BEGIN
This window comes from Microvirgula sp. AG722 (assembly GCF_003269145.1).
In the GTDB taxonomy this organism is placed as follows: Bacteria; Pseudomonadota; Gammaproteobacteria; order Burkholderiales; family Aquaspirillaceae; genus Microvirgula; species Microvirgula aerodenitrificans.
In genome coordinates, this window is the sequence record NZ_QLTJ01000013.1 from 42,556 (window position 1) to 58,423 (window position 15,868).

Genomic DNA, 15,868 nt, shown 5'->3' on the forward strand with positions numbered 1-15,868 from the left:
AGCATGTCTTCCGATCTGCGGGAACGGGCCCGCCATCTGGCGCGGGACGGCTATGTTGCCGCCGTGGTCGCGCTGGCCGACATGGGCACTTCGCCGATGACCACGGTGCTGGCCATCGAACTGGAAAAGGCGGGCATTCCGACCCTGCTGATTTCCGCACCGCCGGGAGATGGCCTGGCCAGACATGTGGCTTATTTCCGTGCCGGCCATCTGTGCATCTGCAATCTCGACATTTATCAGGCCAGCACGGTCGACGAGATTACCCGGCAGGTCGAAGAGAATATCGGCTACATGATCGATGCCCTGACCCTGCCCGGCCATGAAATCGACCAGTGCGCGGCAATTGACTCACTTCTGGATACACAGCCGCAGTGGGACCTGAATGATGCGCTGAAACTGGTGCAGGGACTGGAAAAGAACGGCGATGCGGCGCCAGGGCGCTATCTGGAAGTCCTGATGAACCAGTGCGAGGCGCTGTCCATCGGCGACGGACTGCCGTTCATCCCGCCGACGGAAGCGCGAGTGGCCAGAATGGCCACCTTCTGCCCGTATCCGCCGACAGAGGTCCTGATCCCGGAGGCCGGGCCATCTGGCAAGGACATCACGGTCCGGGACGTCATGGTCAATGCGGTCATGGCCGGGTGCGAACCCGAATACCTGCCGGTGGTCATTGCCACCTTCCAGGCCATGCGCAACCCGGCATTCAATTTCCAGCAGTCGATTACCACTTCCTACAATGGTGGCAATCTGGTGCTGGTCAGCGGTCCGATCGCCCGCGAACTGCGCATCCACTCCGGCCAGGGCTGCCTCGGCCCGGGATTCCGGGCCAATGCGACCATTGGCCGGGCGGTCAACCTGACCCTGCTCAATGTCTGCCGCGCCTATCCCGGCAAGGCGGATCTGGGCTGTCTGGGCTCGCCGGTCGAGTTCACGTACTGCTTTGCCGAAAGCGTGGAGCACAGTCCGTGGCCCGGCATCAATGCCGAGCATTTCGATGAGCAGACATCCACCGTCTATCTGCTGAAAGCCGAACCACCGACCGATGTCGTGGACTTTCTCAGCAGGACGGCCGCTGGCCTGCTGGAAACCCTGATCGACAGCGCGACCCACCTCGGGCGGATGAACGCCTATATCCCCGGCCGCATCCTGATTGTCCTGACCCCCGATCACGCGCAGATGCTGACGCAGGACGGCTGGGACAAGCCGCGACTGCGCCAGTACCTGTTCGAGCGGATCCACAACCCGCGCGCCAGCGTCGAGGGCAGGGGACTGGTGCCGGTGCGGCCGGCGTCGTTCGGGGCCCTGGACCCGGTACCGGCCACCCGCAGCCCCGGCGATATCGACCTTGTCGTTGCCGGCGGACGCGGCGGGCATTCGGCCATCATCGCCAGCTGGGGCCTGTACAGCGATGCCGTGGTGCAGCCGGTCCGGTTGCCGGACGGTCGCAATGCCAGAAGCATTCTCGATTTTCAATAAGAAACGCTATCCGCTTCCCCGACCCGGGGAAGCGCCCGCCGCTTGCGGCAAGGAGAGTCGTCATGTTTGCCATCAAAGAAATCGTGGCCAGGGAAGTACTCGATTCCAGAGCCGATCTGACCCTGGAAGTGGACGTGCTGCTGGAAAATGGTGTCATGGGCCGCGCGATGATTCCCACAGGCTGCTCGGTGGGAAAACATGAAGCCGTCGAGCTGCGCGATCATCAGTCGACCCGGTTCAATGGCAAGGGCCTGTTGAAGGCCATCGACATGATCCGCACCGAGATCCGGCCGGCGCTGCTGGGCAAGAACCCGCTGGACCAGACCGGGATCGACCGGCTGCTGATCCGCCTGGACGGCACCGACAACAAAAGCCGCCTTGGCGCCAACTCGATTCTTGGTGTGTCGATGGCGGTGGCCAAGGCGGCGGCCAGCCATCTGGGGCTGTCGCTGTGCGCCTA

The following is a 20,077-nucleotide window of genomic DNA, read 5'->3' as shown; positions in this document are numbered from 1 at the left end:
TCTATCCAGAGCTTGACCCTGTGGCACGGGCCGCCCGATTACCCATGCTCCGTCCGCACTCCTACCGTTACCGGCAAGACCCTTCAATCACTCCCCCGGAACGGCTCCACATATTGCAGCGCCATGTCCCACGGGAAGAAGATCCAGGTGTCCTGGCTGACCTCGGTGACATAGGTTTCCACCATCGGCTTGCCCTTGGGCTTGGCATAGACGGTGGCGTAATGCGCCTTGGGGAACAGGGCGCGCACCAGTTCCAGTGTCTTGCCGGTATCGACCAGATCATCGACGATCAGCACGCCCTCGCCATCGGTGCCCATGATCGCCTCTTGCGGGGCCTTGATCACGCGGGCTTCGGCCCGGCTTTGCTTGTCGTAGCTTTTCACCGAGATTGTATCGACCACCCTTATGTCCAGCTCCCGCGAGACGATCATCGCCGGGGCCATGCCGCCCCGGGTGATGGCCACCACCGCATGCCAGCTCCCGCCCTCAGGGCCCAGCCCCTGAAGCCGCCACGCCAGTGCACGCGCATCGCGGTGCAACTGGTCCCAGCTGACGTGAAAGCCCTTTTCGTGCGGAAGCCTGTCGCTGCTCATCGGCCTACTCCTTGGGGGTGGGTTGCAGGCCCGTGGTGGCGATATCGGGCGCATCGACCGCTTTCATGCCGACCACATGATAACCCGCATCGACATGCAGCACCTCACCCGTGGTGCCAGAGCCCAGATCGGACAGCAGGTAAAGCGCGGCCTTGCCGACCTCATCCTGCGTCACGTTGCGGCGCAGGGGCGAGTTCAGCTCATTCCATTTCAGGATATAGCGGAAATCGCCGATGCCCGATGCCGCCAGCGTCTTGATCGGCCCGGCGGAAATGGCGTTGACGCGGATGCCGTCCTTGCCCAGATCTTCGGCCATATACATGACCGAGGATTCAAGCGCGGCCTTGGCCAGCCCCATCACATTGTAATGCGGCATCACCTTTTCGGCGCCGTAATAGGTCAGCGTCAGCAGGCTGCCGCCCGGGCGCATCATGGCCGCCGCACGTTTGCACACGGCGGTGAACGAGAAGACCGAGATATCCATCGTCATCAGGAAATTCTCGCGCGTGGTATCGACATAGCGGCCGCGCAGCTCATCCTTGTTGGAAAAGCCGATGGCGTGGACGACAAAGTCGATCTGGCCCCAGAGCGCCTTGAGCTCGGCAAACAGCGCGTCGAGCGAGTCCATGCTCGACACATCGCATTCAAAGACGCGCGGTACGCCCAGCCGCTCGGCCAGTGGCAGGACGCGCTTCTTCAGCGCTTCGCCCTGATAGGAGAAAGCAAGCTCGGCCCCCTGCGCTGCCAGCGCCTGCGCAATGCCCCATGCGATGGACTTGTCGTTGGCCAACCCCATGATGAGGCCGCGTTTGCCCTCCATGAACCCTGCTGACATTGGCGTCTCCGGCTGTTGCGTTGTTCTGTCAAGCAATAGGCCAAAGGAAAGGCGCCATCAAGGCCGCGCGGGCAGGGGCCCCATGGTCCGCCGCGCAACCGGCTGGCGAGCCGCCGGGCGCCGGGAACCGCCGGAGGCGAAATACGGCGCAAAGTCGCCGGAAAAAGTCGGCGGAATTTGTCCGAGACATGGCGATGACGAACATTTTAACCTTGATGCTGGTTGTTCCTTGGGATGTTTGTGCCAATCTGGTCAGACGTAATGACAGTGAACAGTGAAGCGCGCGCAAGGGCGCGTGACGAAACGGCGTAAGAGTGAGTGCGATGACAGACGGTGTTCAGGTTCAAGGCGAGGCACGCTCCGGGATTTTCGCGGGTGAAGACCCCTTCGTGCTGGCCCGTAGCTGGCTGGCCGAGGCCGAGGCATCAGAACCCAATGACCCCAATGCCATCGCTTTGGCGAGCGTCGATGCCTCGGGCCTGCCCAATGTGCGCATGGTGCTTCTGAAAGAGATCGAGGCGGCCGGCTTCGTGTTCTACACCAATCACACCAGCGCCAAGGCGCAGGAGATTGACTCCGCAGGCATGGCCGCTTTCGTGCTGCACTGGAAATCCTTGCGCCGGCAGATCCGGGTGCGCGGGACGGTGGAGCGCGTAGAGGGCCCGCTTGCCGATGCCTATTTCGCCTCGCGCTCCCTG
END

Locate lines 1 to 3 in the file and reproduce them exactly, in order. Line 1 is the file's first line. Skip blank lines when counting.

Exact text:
This window comes from Microvirgula sp. AG722 (assembly GCF_003269145.1).
In the GTDB taxonomy this organism is placed as follows: Bacteria; Pseudomonadota; Gammaproteobacteria; order Burkholderiales; family Aquaspirillaceae; genus Microvirgula; species Microvirgula aerodenitrificans.
In genome coordinates, this window is the sequence record NZ_QLTJ01000013.1 from 42,556 (window position 1) to 58,423 (window position 15,868).